Albers v. Klee

Filing 39

ORDER denying 38 Motion for Reconsideration. Signed by District Judge Arthur J. Tarnow. (CPic)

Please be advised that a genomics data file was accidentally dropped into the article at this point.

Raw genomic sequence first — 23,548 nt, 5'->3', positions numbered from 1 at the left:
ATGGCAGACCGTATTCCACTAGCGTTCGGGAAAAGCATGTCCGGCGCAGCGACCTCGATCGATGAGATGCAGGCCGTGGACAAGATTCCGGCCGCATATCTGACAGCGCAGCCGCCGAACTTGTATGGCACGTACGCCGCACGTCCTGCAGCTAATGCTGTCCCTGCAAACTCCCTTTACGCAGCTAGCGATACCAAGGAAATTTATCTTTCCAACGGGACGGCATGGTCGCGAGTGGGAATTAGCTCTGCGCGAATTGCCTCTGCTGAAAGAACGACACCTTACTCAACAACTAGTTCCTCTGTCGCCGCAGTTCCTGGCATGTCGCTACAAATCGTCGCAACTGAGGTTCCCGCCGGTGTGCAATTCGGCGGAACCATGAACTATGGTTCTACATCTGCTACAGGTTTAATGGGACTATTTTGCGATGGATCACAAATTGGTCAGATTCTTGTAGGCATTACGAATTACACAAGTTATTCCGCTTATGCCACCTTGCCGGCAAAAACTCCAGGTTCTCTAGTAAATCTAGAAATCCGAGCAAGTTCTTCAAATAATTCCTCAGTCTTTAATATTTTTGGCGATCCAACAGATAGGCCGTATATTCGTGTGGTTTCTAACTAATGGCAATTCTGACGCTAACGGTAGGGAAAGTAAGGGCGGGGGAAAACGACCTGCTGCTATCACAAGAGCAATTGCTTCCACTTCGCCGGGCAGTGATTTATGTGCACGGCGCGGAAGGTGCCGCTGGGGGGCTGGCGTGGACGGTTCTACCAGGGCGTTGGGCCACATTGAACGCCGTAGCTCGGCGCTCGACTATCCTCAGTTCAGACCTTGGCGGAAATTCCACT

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UNITED STATES DISTRICT COURT FOR THE EASTERN DISTRICT OF MICHIGAN SOUTHERN DIVISION DAVID ALBERS, Petitioner, Case No. 2:12-cv-10142 Hon. Arthur J. Tarnow v. PAUL KLEE, Respondent. ___________________________________/ ORDER DENYING MOTION FOR RECONSIDERATION [Dkt. 38] Petitioner, David Albers, a state prisoner, filed this case under 28 U.S.C. § 2254, challenging his May 27, 2009, Macomb Circuit Court conviction for solicitation to murder. On June 7, 2016, the Court dismissed the petition on the grounds that the petition was filed after expiration of the one-year statute of limitations. Presently before the Court is Petitioner’s motion for reconsideration. Local Rule 7.1(h) allows a party to file a motion for reconsideration. However, a motion for reconsideration which presents the same issues already ruled upon by the court, either expressly or by reasonable implication, will not be granted. Ford Motor Co. v., Inc., 177 F. Supp. 2d 628, 632 (E.D. Mich. 2001). The movant must not only demonstrate a palpable defect by which the court and the parties have been misled but also show that a different disposition of the case must result from a correction thereof. A palpable defect is a defect that is obvious, clear, unmistakable, manifest, or plain. Witzke v. Hiller, 972 F. Supp. 426, 427 (E.D. Mich. 1997). In the present case, the arguments raised by Petitioner in his motion for reconsideration were already rejected by the Court in its opinion dismissing the petition either explicitly or by implication. Petitioner asserts that his petition is not subject to the statute of limitations because he is actually innocent. As noted in the Court’s opinion dismissing the petition, a credible claim of actual innocence may equitably toll the one-year statute of limitations. McQuiggin v. Perkins, U.S. , 133 S. Ct. 1924, 1928, 185 L. Ed. 2d 1019 (2013); Souter v. Jones, 395 F.3d 577, 588-90 (6th Cir. 2005). But to establish actual innocence, a habeas petitioner “must demonstrate that, in light of all the evidence, it is more likely than not that no reasonable juror would have convicted him.” Bousley v. United States, 523 U.S. 614, 623 (1998) (quoting Schlup v. Delo, 513 U.S. 298, 327-28 (1995)); see also House v. Bell, 547 U.S. 518, 537-39 (2006). A valid claim of actual innocence requires a petitioner “to support his allegations of constitutional error with new reliable evidence — whether it be exculpatory scientific evidence, trustworthy eyewitness account, or critical physical evidence — that was not presented at trial.” Schlup, 513 U.S. at 324. Furthermore, actual innocence means “factual innocence, not mere legal insufficiency.” Bousley, 523 U.S. at 623. Petitioner’s claim of actual innocence does not differ from what he presented to the state courts in his entrapment hearing. Petitioner claims that Detective Brian Shock–the undercover officer who posed as a hit-man–entrapped him and threatened to kill him. He also asserts that Det. Shock’s supervisor, Sgt. Jerome Urbaniak, committed perjury at the entrapment hearing. Petitioner’s motion and attached exhibits, however, proffer no new -2- evidence in support of this claim. The state trial court made the following factual findings after holding an evidentiary hearing on Petitioner’s claim: The Roseville police department was proveded with information that the Defendant was interested in finding someone to kill his ex-wife. They conducted an investigation as the Court believes would be their obligation upon hearing of that information. The meeting that occurred on May 28th as set forth in the transcript, the Court believes clearly indicates the Defendant’s intention to hire the undercover officer Detective Shock to kill his wife. The Court does not believe that Detective Shock either by way of the transcript that the Court read or upon hearing Detective Shock’s testimony engaged in any impermissible conduct that would induce an otherwise law abiding citizen to commit this crime. Detecitve Shock simply initiated the phone call and then reacted to defendant’s clear intention to find someone to murder his wife. In addition, the second leg that might result in an entrapment defense the police engaged in conduct so reprehensible that it cannot be tolerated by the Court. This court finds a complete absence of any reprehensible conduct. In fact, it would be the Court’s opinion that the Roseville police department acted admirably and efficiently in investigating a possible crime and arguably ultimately stopped that crime from being committed. Dkt. 30-10, at 11-12. These findings of the state court are entitled to a presumption of correctness, and Petitioner has failed to proffer clear and convincing evidence that they are incorrect. 28 U.S.C. § 2254(e)(1). Indeed, the Court review of the entrapment hearing transcripts supports that state court’s conclusion that Petitioner was not entrapped. Because Petitioner is merely presenting issues which were already ruled upon by the court, either expressly or by -3- reasonable implication, the motion for reconsideration is DENIED. See Hence v. Smith, 49 F. Supp. 2d 547, 553 (E.D. Mich. 1999). SO ORDERED. S/Arthur J. Tarnow Arthur J. Tarnow Senior United States District Judge Dated: January 27, 2017 I hereby certify that a copy of the foregoing document was served upon parties/counsel of record on January 27, 2017, by electronic and/or ordinary mail. S/C. Pickles Judicial Assistant -4-

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